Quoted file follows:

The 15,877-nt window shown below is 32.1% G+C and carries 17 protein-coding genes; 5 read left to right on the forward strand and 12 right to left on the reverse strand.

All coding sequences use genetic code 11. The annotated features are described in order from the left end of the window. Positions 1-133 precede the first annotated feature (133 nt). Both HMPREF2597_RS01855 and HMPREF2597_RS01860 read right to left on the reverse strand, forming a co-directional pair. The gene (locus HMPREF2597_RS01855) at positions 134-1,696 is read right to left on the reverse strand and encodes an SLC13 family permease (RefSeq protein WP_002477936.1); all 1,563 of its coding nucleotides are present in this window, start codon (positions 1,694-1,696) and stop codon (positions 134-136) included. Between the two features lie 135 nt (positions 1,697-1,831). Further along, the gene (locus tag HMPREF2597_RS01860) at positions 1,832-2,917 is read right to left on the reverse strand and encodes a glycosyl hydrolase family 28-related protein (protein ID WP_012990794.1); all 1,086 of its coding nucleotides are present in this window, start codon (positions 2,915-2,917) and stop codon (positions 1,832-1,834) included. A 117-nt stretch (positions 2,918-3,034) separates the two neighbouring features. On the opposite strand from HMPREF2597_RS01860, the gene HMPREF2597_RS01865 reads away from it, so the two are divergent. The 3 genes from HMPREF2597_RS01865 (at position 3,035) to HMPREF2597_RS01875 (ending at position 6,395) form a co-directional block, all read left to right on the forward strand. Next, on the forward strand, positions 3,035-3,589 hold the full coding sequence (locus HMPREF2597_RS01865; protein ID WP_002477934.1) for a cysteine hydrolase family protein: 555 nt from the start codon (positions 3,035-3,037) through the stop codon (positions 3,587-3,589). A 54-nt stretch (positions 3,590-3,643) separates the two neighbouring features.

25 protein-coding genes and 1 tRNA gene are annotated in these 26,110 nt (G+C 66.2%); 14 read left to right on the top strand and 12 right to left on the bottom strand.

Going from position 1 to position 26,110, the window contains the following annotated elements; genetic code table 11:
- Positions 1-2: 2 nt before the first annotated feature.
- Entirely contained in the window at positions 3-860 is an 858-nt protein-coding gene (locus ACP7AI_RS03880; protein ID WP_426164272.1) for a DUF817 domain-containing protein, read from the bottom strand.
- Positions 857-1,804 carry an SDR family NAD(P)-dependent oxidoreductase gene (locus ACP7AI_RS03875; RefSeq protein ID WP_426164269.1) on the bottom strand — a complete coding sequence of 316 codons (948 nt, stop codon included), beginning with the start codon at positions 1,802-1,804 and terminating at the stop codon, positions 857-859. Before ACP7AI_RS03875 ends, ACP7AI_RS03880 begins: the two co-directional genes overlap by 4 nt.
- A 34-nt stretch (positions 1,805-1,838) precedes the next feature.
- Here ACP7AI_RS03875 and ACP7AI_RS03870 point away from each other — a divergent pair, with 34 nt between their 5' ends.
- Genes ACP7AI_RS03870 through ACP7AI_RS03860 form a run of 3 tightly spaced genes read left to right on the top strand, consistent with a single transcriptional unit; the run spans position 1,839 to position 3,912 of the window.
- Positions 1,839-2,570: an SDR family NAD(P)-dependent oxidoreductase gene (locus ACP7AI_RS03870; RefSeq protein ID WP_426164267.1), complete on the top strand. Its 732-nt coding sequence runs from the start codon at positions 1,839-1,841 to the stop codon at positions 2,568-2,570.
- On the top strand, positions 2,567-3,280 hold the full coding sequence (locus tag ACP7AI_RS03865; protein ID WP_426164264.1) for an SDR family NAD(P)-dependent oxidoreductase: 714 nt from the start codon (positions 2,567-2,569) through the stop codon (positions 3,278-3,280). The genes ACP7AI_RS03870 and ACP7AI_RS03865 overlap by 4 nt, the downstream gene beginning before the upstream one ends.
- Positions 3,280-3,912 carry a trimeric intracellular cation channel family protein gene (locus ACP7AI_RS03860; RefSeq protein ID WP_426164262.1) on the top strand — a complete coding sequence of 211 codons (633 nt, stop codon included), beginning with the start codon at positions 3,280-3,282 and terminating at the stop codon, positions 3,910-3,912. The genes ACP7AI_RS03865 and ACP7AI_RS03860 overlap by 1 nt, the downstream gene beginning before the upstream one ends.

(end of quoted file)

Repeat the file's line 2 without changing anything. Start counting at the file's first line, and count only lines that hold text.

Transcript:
All coding sequences use genetic code 11. The annotated features are described in order from the left end of the window. Positions 1-133 precede the first annotated feature (133 nt). Both HMPREF2597_RS01855 and HMPREF2597_RS01860 read right to left on the reverse strand, forming a co-directional pair. The gene (locus HMPREF2597_RS01855) at positions 134-1,696 is read right to left on the reverse strand and encodes an SLC13 family permease (RefSeq protein WP_002477936.1); all 1,563 of its coding nucleotides are present in this window, start codon (positions 1,694-1,696) and stop codon (positions 134-136) included. Between the two features lie 135 nt (positions 1,697-1,831). Further along, the gene (locus tag HMPREF2597_RS01860) at positions 1,832-2,917 is read right to left on the reverse strand and encodes a glycosyl hydrolase family 28-related protein (protein ID WP_012990794.1); all 1,086 of its coding nucleotides are present in this window, start codon (positions 2,915-2,917) and stop codon (positions 1,832-1,834) included. A 117-nt stretch (positions 2,918-3,034) separates the two neighbouring features. On the opposite strand from HMPREF2597_RS01860, the gene HMPREF2597_RS01865 reads away from it, so the two are divergent. The 3 genes from HMPREF2597_RS01865 (at position 3,035) to HMPREF2597_RS01875 (ending at position 6,395) form a co-directional block, all read left to right on the forward strand. Next, on the forward strand, positions 3,035-3,589 hold the full coding sequence (locus HMPREF2597_RS01865; protein ID WP_002477934.1) for a cysteine hydrolase family protein: 555 nt from the start codon (positions 3,035-3,037) through the stop codon (positions 3,587-3,589). A 54-nt stretch (positions 3,590-3,643) separates the two neighbouring features.